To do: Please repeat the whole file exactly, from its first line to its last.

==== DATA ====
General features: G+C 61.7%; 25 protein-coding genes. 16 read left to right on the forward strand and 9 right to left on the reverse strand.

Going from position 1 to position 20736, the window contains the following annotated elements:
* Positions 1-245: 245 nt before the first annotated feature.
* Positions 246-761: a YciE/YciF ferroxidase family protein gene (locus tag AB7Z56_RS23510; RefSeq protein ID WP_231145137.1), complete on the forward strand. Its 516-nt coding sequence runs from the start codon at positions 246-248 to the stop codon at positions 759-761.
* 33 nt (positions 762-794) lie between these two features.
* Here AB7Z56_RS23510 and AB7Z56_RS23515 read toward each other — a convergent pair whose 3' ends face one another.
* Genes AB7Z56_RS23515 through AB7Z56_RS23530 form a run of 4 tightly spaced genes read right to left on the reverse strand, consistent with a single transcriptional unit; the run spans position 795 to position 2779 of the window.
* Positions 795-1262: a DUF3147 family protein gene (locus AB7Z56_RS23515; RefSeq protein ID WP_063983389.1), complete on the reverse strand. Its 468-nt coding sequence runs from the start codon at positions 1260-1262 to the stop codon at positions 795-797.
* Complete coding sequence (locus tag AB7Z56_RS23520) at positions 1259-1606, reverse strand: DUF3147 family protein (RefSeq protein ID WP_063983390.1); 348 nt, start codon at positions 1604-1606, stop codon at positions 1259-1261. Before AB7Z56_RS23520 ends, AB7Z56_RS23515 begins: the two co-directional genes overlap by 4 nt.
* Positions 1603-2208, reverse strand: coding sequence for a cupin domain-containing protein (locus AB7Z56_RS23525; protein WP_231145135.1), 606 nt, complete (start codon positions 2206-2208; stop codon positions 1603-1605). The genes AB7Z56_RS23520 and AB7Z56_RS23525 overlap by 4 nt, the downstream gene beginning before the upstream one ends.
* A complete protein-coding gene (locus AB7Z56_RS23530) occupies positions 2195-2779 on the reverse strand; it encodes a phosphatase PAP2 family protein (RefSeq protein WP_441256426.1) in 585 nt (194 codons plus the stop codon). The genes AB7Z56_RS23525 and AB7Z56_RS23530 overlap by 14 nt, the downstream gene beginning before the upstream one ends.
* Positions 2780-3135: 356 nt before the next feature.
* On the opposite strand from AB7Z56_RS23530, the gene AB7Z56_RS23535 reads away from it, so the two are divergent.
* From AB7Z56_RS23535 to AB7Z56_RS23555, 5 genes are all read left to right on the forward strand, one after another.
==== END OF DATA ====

General features: G+C 61.7%; 25 protein-coding genes. 16 read left to right on the forward strand and 9 right to left on the reverse strand.

Going from position 1 to position 20736, the window contains the following annotated elements:
* Positions 1-245: 245 nt before the first annotated feature.
* Positions 246-761: a YciE/YciF ferroxidase family protein gene (locus tag AB7Z56_RS23510; RefSeq protein ID WP_231145137.1), complete on the forward strand. Its 516-nt coding sequence runs from the start codon at positions 246-248 to the stop codon at positions 759-761.
* 33 nt (positions 762-794) lie between these two features.
* Here AB7Z56_RS23510 and AB7Z56_RS23515 read toward each other — a convergent pair whose 3' ends face one another.
* Genes AB7Z56_RS23515 through AB7Z56_RS23530 form a run of 4 tightly spaced genes read right to left on the reverse strand, consistent with a single transcriptional unit; the run spans position 795 to position 2779 of the window.
* Positions 795-1262: a DUF3147 family protein gene (locus AB7Z56_RS23515; RefSeq protein ID WP_063983389.1), complete on the reverse strand. Its 468-nt coding sequence runs from the start codon at positions 1260-1262 to the stop codon at positions 795-797.
* Complete coding sequence (locus tag AB7Z56_RS23520) at positions 1259-1606, reverse strand: DUF3147 family protein (RefSeq protein ID WP_063983390.1); 348 nt, start codon at positions 1604-1606, stop codon at positions 1259-1261. Before AB7Z56_RS23520 ends, AB7Z56_RS23515 begins: the two co-directional genes overlap by 4 nt.
* Positions 1603-2208, reverse strand: coding sequence for a cupin domain-containing protein (locus AB7Z56_RS23525; protein WP_231145135.1), 606 nt, complete (start codon positions 2206-2208; stop codon positions 1603-1605). The genes AB7Z56_RS23520 and AB7Z56_RS23525 overlap by 4 nt, the downstream gene beginning before the upstream one ends.
* A complete protein-coding gene (locus AB7Z56_RS23530) occupies positions 2195-2779 on the reverse strand; it encodes a phosphatase PAP2 family protein (RefSeq protein WP_441256426.1) in 585 nt (194 codons plus the stop codon). The genes AB7Z56_RS23525 and AB7Z56_RS23530 overlap by 14 nt, the downstream gene beginning before the upstream one ends.
* Positions 2780-3135: 356 nt before the next feature.
* On the opposite strand from AB7Z56_RS23530, the gene AB7Z56_RS23535 reads away from it, so the two are divergent.
* From AB7Z56_RS23535 to AB7Z56_RS23555, 5 genes are all read left to right on the forward strand, one after another.